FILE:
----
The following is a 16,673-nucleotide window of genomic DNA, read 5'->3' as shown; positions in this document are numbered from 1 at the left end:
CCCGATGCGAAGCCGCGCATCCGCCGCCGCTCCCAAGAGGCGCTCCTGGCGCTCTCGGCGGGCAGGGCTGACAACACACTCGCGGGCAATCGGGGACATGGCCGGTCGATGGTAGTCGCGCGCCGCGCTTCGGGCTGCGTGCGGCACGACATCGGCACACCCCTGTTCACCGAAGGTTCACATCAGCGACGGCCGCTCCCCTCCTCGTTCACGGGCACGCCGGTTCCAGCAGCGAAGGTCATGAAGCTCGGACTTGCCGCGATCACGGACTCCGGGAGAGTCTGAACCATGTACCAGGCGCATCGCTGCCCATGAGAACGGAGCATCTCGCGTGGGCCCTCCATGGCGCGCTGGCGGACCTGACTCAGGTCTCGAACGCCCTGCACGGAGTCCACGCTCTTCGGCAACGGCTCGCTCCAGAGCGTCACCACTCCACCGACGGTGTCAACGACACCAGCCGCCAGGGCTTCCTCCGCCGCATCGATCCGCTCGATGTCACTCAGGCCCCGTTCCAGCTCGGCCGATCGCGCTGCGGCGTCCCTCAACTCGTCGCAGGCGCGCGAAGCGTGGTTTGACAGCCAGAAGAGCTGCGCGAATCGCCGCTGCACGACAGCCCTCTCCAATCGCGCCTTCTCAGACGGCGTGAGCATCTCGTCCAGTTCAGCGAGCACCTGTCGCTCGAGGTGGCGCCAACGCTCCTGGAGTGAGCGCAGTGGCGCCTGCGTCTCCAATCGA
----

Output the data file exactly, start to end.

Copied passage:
The following is a 16,673-nucleotide window of genomic DNA, read 5'->3' as shown; positions in this document are numbered from 1 at the left end:
CCCGATGCGAAGCCGCGCATCCGCCGCCGCTCCCAAGAGGCGCTCCTGGCGCTCTCGGCGGGCAGGGCTGACAACACACTCGCGGGCAATCGGGGACATGGCCGGTCGATGGTAGTCGCGCGCCGCGCTTCGGGCTGCGTGCGGCACGACATCGGCACACCCCTGTTCACCGAAGGTTCACATCAGCGACGGCCGCTCCCCTCCTCGTTCACGGGCACGCCGGTTCCAGCAGCGAAGGTCATGAAGCTCGGACTTGCCGCGATCACGGACTCCGGGAGAGTCTGAACCATGTACCAGGCGCATCGCTGCCCATGAGAACGGAGCATCTCGCGTGGGCCCTCCATGGCGCGCTGGCGGACCTGACTCAGGTCTCGAACGCCCTGCACGGAGTCCACGCTCTTCGGCAACGGCTCGCTCCAGAGCGTCACCACTCCACCGACGGTGTCAACGACACCAGCCGCCAGGGCTTCCTCCGCCGCATCGATCCGCTCGATGTCACTCAGGCCCCGTTCCAGCTCGGCCGATCGCGCTGCGGCGTCCCTCAACTCGTCGCAGGCGCGCGAAGCGTGGTTTGACAGCCAGAAGAGCTGCGCGAATCGCCGCTGCACGACAGCCCTCTCCAATCGCGCCTTCTCAGACGGCGTGAGCATCTCGTCCAGTTCAGCGAGCACCTGTCGCTCGAGGTGGCGCCAACGCTCCTGGAGTGAGCGCAGTGGCGCCTGCGTCTCCAATCGA